The Primacy of Quality of Life: Are trialists finally learning what patients have known all along?

This is an oldie but goodie article from GRACE's archives. Enjoy!
Jared Weiss, MD, Faculty and Board Vice President

From the GRACE Archives -- Originally Published November 5, 2009 | By Dr. Weiss 

I treat cancer for two and only two reasons. I want my patients to live longer and with a higher quality of life. All other measures are surrogates, and that includes cancer growth or shrinkage. For years, oncologists focused on survival as the primary outcome of trials. We assumed that any therapy that could knock down cancer would also make patients feel better. In fairness to the older trials, this assumption often was right. When cancer grows, it can cause such terrible symptoms that even a therapy with bad side effects can lead to a better quality of life than if the cancer was left untreated. However, as our drugs have improved, we have become pickier and now demand that new drugs not only knock down cancer better, but also have fewer side effects. Most new trials incorporate robust measures of both side effects and quality of life. Some trials even seek improvements in quality of life as their primary endpoint.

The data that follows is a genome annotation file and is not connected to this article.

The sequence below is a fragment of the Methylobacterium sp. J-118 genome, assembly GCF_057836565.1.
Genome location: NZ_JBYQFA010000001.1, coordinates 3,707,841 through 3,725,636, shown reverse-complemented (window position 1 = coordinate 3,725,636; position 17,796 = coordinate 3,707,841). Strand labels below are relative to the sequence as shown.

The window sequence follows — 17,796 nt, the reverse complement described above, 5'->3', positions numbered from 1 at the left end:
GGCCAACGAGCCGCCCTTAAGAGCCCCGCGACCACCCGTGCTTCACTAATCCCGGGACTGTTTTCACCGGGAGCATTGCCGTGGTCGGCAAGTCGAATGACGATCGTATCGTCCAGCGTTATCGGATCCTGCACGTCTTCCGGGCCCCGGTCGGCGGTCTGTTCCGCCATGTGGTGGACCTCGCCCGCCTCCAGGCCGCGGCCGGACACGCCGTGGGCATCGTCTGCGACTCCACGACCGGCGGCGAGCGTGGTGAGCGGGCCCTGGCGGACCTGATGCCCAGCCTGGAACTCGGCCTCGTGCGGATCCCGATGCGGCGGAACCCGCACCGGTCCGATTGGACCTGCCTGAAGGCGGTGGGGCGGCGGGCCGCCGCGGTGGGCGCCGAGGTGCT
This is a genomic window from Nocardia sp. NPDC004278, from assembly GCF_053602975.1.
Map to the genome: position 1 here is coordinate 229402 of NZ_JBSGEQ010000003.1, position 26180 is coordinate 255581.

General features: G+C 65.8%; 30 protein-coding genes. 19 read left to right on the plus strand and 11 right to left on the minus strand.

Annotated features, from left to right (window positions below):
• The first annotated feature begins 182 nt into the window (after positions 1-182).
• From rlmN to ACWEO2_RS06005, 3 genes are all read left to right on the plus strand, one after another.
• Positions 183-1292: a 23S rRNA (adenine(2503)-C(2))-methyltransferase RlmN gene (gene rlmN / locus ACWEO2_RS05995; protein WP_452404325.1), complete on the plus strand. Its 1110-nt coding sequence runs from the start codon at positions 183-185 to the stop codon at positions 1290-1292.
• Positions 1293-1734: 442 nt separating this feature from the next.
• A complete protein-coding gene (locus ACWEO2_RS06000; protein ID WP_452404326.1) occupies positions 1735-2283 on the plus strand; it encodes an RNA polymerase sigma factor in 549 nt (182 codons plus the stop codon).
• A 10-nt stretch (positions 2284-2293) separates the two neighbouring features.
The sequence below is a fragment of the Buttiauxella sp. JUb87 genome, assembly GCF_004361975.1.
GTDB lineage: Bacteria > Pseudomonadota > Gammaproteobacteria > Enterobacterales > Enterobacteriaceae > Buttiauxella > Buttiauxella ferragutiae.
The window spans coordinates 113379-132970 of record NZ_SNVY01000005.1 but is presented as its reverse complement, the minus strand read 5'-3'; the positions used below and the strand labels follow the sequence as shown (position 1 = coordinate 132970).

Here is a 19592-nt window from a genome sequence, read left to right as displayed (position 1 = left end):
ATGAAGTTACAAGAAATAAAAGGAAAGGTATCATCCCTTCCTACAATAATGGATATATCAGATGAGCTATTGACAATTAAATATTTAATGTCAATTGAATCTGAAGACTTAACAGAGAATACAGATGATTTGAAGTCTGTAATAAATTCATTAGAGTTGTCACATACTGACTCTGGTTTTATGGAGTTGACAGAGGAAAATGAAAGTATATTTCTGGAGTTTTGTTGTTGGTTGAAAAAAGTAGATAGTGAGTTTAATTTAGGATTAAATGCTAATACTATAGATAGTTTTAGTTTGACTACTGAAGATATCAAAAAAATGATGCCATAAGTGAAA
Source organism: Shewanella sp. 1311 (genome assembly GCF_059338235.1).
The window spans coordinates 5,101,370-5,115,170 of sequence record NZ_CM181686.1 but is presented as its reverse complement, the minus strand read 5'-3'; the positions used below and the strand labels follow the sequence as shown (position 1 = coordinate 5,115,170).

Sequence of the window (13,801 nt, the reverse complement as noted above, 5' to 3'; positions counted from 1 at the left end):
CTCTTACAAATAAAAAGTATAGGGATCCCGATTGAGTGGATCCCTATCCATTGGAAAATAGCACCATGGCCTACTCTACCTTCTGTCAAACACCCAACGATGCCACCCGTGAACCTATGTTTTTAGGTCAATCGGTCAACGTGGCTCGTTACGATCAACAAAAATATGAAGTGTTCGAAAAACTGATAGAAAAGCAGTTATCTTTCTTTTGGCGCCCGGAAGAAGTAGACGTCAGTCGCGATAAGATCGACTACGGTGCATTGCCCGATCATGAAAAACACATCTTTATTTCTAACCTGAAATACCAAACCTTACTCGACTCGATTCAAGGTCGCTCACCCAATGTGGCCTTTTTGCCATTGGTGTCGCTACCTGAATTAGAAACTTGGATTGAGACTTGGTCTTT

Every patient has different priorities and values, but I keep hearing the theme of “quality over quantity” from a sizable portion of my incurable patients. I think that most of my colleagues, including trialists, now acknowledge the importance of quality of life in palliative therapy. However, this recognition has lagged in potentially curable disease, whether the cure is attempted via chemoradiation or surgery plus adjuvant chemotherapy. With this issue in mind, two recent trials in the Journal of Clinical Oncology (JCO) are heartening.

The first study is derived from RTOG 9801. This trial randomized patients receiving chemoradiotheray with curative intention to receive amifostine or placebo. The goal of the trial was for amifostine to decrease the toxicity of radiation. Unfortunately, the trial was negative, with no difference between the amifostine or placebo group in survival, toxicity, or any other measure. However, the trial did teach us an unexpected but very important lesson.

Since the trial was negative, the amifostine and placebo groups are equivalent and all patients in the trial can be evaluated for other prognostic factors without regard to assignment to receive amifostine or placebo. When this is done, the most important prognostic factor predicting for survival is patient-reported quality of life at the beginning of the trial. The yellow curve below represents patients with an above average quality of life at study initiation and the blue curve patients with below average quality of life. You could drive a Mack truck between the survival curves with the yellow curve representing survival of patients with a score above the median, and the blue curve representing patients with a less than average score.

rtog-qol-image